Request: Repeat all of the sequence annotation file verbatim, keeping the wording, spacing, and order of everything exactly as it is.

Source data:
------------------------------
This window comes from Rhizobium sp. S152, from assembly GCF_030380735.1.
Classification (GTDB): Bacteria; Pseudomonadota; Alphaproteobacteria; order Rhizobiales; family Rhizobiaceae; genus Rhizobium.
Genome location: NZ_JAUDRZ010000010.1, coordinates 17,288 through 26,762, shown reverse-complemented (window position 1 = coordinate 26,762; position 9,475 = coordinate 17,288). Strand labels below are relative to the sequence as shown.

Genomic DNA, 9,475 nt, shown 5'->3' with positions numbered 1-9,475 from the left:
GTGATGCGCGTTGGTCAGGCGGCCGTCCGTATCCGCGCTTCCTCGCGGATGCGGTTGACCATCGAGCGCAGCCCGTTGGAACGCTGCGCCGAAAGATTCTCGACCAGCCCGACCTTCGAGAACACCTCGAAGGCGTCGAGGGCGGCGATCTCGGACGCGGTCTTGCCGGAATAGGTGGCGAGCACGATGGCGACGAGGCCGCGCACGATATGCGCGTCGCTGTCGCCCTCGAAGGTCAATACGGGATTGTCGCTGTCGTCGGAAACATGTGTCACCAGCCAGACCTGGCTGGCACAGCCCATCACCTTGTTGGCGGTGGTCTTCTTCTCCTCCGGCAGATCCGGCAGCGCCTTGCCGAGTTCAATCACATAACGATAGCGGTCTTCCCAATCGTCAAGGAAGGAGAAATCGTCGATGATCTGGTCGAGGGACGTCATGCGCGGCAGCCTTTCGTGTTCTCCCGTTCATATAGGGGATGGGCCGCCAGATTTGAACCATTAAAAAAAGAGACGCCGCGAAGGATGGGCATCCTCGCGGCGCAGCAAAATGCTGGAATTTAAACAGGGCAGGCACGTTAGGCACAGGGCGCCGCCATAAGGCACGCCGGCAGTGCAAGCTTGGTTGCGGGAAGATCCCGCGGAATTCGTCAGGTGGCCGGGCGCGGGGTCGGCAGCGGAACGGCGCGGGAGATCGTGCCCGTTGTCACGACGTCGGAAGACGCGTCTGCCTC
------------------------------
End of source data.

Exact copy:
This window comes from Rhizobium sp. S152, from assembly GCF_030380735.1.
Classification (GTDB): Bacteria; Pseudomonadota; Alphaproteobacteria; order Rhizobiales; family Rhizobiaceae; genus Rhizobium.
Genome location: NZ_JAUDRZ010000010.1, coordinates 17,288 through 26,762, shown reverse-complemented (window position 1 = coordinate 26,762; position 9,475 = coordinate 17,288). Strand labels below are relative to the sequence as shown.

Genomic DNA, 9,475 nt, shown 5'->3' with positions numbered 1-9,475 from the left:
GTGATGCGCGTTGGTCAGGCGGCCGTCCGTATCCGCGCTTCCTCGCGGATGCGGTTGACCATCGAGCGCAGCCCGTTGGAACGCTGCGCCGAAAGATTCTCGACCAGCCCGACCTTCGAGAACACCTCGAAGGCGTCGAGGGCGGCGATCTCGGACGCGGTCTTGCCGGAATAGGTGGCGAGCACGATGGCGACGAGGCCGCGCACGATATGCGCGTCGCTGTCGCCCTCGAAGGTCAATACGGGATTGTCGCTGTCGTCGGAAACATGTGTCACCAGCCAGACCTGGCTGGCACAGCCCATCACCTTGTTGGCGGTGGTCTTCTTCTCCTCCGGCAGATCCGGCAGCGCCTTGCCGAGTTCAATCACATAACGATAGCGGTCTTCCCAATCGTCAAGGAAGGAGAAATCGTCGATGATCTGGTCGAGGGACGTCATGCGCGGCAGCCTTTCGTGTTCTCCCGTTCATATAGGGGATGGGCCGCCAGATTTGAACCATTAAAAAAAGAGACGCCGCGAAGGATGGGCATCCTCGCGGCGCAGCAAAATGCTGGAATTTAAACAGGGCAGGCACGTTAGGCACAGGGCGCCGCCATAAGGCACGCCGGCAGTGCAAGCTTGGTTGCGGGAAGATCCCGCGGAATTCGTCAGGTGGCCGGGCGCGGGGTCGGCAGCGGAACGGCGCGGGAGATCGTGCCCGTTGTCACGACGTCGGAAGACGCGTCTGCCTC